HLS is a unidirectional protocol; a streamer’s video is captured and written to files hosted on a CDN. To a viewer, these files are read-only, which means they can’t interact or communicate with the streamer. Applications like Twitch end up building a separate chat feature using WebRTC or WebSockets.
WebRTC is designed for full-duplex communication. In a live stream, any viewer can instantly become another streamer by publishing their camera, microphone, or sharing their screen. The protocol also supports data channels for sending any type of data between users in a session and is frequently used for building live chat functionality.
Since HLS writes video segments to files hosted on a CDN, it provides VOD (replay and rewind capabilities) for free. An HLS player can start playback from the first (replay) or any other segment (rewind) in the playlist file.
To achieve something similar with WebRTC, you need to run a process similar to HLS concurrently. This directs live viewers to your WebRTC application, while VOD viewers are directed elsewhere. Last year, we launched Egress to make it easy to run a WebRTC-based live stream and simultaneously record and/or stream it out to third-party services like Twitch, YouTube/Facebook Live, and more. You can read about the launch here.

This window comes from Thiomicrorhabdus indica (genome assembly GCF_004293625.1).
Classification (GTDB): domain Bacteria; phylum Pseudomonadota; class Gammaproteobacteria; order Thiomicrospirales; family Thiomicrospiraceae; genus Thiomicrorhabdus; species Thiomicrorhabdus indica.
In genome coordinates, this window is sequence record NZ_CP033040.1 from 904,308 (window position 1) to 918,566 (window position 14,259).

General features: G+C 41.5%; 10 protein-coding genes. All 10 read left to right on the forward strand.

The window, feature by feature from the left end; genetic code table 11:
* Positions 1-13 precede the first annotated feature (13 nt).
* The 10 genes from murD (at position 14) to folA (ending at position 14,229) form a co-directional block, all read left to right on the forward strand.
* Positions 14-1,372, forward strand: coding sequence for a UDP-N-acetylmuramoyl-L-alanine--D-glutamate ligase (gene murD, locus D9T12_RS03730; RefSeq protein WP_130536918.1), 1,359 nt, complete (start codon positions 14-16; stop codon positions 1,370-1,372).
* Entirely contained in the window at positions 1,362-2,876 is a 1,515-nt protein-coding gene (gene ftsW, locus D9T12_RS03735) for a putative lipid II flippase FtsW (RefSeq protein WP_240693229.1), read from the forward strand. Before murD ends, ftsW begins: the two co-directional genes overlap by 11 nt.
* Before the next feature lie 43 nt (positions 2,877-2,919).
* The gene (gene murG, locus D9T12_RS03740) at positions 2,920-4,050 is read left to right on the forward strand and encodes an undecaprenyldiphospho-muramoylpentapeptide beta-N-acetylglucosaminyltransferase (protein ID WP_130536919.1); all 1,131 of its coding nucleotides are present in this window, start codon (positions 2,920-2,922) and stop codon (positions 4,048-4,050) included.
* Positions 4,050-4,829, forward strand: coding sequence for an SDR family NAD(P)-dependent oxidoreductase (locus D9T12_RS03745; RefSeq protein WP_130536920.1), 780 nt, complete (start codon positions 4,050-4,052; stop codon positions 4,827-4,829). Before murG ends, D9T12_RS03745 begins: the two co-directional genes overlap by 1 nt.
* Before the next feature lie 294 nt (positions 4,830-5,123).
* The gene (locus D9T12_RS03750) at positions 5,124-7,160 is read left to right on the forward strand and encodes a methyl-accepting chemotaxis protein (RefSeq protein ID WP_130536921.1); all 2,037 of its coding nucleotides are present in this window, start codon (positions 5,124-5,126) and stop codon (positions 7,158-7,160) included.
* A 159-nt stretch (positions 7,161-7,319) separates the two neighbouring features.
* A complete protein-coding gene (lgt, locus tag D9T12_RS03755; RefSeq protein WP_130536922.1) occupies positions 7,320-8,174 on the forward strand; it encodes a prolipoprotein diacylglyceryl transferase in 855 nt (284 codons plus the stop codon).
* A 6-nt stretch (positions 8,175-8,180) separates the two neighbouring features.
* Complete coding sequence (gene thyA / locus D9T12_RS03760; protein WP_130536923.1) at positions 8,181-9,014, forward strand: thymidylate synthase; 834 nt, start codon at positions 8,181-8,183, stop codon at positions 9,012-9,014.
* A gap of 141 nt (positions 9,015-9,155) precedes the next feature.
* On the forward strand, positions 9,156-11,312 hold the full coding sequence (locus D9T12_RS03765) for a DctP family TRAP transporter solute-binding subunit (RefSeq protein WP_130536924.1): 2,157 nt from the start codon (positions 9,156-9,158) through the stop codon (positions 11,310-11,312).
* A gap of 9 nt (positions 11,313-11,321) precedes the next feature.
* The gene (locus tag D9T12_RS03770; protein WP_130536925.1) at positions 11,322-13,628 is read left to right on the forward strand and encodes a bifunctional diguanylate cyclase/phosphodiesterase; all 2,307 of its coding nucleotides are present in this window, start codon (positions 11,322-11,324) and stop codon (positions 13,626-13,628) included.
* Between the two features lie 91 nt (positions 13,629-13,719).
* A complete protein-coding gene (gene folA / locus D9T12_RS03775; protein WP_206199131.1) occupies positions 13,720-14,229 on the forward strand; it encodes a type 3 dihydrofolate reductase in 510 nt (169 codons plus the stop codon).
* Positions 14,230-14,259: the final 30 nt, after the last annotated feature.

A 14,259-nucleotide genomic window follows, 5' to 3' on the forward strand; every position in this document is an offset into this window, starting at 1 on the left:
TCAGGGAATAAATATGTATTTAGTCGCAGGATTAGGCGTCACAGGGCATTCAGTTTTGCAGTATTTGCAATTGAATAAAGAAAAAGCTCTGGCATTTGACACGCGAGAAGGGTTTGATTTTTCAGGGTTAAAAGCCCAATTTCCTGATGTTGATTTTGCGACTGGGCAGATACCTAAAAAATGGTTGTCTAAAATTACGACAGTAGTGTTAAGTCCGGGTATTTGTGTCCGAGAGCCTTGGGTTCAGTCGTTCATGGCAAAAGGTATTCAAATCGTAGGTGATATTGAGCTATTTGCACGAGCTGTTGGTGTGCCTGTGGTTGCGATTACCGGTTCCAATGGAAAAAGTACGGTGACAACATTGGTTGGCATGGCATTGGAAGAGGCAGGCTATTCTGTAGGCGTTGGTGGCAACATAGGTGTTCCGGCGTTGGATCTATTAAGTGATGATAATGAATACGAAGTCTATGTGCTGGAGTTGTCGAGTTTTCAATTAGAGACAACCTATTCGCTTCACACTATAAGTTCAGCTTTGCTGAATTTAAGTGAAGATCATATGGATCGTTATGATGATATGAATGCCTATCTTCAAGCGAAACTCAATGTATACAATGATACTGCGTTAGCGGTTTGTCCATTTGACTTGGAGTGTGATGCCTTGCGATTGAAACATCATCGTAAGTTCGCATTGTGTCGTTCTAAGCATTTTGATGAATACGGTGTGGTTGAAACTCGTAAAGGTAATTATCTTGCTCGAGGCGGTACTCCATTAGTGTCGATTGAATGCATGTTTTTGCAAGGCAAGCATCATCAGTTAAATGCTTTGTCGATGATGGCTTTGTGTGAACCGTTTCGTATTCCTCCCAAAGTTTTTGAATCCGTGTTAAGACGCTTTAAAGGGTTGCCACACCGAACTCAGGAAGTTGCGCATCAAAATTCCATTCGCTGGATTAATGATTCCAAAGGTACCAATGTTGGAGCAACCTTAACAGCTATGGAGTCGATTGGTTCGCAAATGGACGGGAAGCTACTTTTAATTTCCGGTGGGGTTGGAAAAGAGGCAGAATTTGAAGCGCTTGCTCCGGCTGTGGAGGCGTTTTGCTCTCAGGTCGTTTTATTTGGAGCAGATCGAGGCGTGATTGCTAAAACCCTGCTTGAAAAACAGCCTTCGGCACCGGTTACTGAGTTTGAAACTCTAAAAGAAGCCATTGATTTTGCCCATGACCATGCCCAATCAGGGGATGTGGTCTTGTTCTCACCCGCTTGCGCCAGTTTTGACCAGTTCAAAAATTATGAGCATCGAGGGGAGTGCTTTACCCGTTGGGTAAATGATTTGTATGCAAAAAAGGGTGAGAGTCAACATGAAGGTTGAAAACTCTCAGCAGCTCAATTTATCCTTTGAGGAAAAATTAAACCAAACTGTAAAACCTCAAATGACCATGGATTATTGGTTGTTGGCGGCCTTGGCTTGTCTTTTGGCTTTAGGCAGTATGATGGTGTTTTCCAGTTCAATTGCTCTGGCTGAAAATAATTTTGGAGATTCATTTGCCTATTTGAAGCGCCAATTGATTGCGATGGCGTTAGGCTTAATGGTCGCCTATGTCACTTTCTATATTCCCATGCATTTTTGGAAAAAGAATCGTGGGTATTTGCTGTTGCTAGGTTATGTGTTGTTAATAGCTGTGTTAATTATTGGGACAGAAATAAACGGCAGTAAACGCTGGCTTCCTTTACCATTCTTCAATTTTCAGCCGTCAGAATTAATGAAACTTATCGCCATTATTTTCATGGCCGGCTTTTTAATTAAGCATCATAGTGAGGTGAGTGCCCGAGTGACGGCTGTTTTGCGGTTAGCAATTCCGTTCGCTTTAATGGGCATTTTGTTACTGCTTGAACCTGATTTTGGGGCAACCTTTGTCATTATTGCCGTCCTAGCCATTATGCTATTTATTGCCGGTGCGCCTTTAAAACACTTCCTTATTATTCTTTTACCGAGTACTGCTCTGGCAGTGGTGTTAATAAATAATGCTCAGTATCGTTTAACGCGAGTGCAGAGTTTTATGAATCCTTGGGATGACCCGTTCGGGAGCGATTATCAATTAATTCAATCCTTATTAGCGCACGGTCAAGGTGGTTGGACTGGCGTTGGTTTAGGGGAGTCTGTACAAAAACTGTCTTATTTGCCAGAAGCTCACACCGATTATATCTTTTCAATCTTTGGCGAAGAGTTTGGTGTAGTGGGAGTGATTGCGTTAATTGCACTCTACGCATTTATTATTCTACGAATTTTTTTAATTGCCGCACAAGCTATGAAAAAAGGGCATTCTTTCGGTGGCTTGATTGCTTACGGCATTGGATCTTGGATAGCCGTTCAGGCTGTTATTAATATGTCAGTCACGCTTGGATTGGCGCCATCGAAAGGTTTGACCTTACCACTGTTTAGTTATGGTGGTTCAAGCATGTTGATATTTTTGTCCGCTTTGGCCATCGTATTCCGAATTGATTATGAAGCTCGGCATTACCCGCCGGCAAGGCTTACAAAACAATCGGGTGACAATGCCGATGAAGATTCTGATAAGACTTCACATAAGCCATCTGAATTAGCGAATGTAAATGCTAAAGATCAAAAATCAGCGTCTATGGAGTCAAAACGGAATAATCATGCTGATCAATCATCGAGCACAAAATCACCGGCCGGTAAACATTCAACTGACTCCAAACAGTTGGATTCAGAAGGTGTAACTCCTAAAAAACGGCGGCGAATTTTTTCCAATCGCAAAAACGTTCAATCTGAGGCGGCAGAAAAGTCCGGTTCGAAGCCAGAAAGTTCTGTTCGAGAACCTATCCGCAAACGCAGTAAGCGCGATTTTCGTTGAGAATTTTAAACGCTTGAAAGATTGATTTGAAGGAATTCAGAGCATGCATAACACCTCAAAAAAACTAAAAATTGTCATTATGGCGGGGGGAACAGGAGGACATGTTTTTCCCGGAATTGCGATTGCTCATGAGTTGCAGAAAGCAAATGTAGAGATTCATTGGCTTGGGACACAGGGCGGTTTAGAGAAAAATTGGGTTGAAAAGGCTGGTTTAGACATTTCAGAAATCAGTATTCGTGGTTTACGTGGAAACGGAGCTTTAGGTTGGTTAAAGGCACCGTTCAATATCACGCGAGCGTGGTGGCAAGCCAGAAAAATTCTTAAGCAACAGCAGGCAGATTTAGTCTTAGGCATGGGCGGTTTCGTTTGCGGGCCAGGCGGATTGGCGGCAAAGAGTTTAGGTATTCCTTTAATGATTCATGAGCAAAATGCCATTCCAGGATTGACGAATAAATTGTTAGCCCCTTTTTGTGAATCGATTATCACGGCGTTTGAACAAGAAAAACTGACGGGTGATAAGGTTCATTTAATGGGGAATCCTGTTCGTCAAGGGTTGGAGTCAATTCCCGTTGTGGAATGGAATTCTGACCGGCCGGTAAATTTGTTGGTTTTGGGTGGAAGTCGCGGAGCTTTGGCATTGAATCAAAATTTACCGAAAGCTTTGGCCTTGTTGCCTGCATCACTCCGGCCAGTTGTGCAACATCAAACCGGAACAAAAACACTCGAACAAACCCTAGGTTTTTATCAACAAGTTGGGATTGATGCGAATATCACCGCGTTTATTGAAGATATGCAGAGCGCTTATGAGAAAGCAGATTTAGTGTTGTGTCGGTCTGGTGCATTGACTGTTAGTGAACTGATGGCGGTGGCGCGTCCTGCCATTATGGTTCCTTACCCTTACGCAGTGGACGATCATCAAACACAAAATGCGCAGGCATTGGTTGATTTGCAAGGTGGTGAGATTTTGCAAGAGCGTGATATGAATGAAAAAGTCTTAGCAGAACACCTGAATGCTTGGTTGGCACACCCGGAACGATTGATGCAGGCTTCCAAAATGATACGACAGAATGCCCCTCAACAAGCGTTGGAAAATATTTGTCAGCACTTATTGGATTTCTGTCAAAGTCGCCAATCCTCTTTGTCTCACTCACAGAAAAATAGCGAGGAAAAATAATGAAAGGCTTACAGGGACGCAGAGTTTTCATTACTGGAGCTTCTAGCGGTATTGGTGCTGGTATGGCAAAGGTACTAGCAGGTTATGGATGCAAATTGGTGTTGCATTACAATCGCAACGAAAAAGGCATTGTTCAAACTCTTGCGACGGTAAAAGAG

Transmitting a certain amount of data over the internet costs a certain amount of money.
Video frames contain a lot of data, and while different codecs may be used to compress video more efficiently before transfer, HLS and WebRTC only define how to transfer that video. Relative to the actual video frames, neither protocol adds an appreciable amount of data to the overall payload we need to transport. So fundamentally, whether you’re using HLS or WebRTC, it should cost roughly the same. If you were to self-host HLS video files or manage your own WebRTC server, your costs would primarily consist of bandwidth charges from your underlying cloud provider.
Being a more established (i.e. commoditized) technology—most of the big cloud providers themselves offer integrated CDN services—HLS is generally the cheapest option for live streaming. As a newer technology initially designed for video conferencing, WebRTC is expensive and a lack of competition has lead most WebRTC providers to charge the same high prices.